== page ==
To better understand whether there's still a puppy inside mother dog, it helps learning more about how the dog's birthing process works and earning to recognize any normal or abnormal signs that suggest mother dog is done giving birth. What are there signs that may suggest she hasn't yet finished giving birth? What are some signs of trouble that require veterinary attention? Veterinarian Dr. Ivana Crnec explains the birthing process in dogs and signs a puppy is still inside mother dog.
The Normal Birthing Process in Dogs
In dogs with average anatomy, birth is usually an uncomplicated process. Selective breeding, however, has led to physical and mental problems. For example, selective breeding has accelerated puberty in dogs. As a result, a female may be physically, but not emotionally prepared for pregnancy.
The normal birthing process in dogs occurs in several stages. Following are the several distinctive stages of the whelping process in dogs.
Preparing for labor – like her wolf ancestors, the female finds a secluded den in which to deliver and raise her pups in maximum security.
Some females, especially terriers and other earth dogs, co-opt another animal’s den. Up to 36 hours before labor, she paces around, grows anxious, and builds a nest. She also stops eating and may shiver or vomit.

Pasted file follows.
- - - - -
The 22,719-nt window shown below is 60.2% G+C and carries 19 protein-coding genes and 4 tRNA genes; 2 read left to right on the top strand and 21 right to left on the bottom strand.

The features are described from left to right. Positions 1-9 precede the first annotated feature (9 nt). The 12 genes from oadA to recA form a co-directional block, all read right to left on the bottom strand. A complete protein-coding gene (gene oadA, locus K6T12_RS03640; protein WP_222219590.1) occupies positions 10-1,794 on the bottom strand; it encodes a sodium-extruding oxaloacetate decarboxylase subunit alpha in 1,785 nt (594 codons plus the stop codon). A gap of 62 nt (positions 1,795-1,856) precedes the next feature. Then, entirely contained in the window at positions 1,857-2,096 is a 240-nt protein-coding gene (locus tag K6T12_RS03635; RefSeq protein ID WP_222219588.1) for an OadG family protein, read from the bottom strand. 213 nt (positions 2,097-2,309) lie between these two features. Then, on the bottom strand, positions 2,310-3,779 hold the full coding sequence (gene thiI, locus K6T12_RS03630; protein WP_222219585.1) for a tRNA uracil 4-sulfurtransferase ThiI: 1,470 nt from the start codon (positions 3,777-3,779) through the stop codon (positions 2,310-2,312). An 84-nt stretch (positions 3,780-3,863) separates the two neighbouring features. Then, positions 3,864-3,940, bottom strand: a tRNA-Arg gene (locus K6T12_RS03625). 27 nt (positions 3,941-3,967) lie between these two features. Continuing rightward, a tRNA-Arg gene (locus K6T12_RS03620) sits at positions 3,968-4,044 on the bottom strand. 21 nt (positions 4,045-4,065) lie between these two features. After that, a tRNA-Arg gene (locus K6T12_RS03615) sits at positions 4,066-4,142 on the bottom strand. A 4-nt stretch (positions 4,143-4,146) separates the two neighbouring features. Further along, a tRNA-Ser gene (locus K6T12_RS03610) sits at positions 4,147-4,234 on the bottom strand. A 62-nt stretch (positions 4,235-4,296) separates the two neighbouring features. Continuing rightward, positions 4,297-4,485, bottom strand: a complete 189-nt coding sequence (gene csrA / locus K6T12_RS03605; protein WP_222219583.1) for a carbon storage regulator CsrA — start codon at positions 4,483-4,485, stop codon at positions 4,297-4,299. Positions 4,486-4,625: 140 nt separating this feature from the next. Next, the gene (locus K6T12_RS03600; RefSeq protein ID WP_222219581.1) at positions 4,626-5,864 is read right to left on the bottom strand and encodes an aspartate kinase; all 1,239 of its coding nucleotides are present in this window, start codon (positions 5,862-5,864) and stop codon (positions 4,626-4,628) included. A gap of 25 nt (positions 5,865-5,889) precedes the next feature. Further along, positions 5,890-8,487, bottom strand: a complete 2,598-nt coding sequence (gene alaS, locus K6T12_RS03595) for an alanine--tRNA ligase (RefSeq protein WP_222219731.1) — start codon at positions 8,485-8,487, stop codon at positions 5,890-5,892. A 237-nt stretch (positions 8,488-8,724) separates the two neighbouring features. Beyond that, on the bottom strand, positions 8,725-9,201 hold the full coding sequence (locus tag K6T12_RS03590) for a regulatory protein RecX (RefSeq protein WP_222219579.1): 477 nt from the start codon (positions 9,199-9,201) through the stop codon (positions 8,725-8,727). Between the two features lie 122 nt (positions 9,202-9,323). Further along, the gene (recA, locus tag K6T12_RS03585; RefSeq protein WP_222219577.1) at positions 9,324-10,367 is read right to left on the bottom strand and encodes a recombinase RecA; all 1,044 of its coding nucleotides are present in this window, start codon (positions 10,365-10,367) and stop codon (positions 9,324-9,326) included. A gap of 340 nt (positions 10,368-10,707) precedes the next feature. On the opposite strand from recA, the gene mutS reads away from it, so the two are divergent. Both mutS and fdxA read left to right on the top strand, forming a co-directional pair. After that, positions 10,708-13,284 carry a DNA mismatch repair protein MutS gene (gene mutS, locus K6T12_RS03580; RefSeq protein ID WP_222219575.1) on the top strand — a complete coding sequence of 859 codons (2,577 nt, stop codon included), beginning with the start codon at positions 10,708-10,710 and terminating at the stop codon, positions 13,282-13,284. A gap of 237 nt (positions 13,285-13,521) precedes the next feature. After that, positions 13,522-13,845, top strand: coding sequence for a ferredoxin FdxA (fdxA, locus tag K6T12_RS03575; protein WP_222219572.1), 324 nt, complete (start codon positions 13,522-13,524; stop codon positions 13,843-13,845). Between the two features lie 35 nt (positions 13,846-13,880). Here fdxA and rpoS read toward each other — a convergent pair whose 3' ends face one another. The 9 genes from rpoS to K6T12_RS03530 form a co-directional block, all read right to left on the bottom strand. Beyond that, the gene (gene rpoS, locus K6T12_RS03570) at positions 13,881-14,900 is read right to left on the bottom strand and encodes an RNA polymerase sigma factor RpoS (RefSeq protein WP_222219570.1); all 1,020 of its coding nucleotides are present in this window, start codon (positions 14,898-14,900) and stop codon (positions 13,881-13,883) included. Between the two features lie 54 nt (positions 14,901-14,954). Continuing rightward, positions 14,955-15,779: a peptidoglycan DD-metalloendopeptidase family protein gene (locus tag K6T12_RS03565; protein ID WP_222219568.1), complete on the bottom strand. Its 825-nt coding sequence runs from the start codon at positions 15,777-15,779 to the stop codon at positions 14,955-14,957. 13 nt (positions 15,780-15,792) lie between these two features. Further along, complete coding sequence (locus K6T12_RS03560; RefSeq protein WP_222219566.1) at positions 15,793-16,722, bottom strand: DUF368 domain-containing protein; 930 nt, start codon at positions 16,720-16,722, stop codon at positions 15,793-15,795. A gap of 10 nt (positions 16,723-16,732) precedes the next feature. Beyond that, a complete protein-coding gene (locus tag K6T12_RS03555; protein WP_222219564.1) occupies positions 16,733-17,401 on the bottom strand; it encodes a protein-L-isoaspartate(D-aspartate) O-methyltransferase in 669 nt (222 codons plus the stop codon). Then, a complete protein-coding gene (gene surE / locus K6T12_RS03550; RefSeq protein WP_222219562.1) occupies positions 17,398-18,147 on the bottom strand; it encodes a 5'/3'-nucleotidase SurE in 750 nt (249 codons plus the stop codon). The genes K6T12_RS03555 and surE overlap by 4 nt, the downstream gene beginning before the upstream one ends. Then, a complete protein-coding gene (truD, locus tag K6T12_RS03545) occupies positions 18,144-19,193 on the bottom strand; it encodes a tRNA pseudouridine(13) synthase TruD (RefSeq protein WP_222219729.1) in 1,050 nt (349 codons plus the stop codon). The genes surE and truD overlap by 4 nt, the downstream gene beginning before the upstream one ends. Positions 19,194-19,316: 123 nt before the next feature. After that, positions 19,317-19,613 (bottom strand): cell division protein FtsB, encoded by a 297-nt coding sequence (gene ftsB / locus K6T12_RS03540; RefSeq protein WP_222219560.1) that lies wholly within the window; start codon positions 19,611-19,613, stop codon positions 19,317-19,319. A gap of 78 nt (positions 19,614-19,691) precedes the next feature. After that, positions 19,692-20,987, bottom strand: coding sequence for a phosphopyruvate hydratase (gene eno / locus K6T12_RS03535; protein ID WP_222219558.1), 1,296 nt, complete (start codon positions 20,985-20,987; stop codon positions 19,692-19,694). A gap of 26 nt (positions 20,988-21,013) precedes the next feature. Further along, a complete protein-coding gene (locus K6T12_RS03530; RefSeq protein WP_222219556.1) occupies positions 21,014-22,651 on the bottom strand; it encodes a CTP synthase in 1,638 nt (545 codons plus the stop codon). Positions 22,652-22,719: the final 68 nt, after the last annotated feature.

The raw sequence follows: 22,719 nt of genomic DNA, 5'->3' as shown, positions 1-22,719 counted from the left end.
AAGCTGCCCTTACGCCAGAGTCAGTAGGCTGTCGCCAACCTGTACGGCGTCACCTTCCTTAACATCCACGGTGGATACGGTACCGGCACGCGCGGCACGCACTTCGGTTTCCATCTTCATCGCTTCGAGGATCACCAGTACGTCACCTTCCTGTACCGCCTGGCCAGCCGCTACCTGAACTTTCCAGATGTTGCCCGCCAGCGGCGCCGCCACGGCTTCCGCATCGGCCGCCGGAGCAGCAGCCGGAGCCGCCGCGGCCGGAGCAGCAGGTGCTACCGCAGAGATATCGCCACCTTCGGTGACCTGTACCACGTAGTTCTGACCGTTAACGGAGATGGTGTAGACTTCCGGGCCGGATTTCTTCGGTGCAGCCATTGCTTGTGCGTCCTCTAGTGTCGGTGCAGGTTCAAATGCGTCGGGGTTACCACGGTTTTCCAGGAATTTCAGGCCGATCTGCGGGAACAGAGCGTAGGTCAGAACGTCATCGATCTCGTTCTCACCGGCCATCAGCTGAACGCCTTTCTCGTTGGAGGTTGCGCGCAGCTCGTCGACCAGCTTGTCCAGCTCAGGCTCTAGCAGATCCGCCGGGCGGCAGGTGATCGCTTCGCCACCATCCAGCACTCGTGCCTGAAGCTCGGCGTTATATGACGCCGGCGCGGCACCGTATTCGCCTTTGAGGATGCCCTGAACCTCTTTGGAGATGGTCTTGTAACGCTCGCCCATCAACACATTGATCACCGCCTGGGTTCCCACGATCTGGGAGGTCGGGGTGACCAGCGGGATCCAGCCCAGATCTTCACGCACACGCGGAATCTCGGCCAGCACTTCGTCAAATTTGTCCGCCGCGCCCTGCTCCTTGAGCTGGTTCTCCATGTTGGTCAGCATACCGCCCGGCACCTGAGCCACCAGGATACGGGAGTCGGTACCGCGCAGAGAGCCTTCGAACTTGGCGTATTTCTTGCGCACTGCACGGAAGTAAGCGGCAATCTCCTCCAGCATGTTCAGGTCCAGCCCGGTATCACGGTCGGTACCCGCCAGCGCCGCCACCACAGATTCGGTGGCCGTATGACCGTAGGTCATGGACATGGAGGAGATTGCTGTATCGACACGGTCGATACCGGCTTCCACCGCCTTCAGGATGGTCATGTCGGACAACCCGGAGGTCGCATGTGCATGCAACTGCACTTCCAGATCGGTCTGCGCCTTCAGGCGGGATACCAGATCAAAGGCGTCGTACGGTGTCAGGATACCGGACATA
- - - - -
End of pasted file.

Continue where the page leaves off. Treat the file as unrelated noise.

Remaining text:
Labor and delivery – signs of labor include contractions and straining. The dog may turn around in circles or may lie down for the delivery. A sac of fluid containing a pup bulges through the vulva and then breaks. Within two hours, the first pup is born. About 60 percent of pups are born head first while the rest are born feet first.
After delivering a pup – the mother licks the membrane off the pup and severs the umbilical cord with her teeth. She also passes the placenta together with a dark green fluid. The mother instinctively eats the placenta from each pup to hide any evidence of her vulnerable newborns. Watch to ensure that she delivers one placenta for each pup.
Licking a pup – the mother licks each newborn pup vigorously. This action warms and dries the pup, clears mucus away from its mouth and nose, and stimulates it to start breathing. In addition, licking produces chemical changes in the mother’s brain which help her form an emotional bond with the pup.
Keeping the litter together – the first pup is born about an hour after labor starts. The rest are born at intervals of 10 to 80 minutes. Between births, the mother rests with her pups around her. If a pup moves too far away from her warmth, it may cry, prompting the mother to pick it up and bring it back. If a pup does not cry out, however, the mother may abandon it.
Pups suckling – once all of the pups have been born, the mother will allow the litter to suckle for the first time. Once each pup has fed, the mother licks its anus and genitals, which stimulates it to pass urine and feces. For the first few weeks she will consume all the pups’ body waste. This instinctive act helps hiding the babies from danger.
How to Know Whether the Mother Dog is Done Giving Birth?
A dog's delivery time varies greatly based on several factors such as: breed, the experience of the mother and the size of the litter.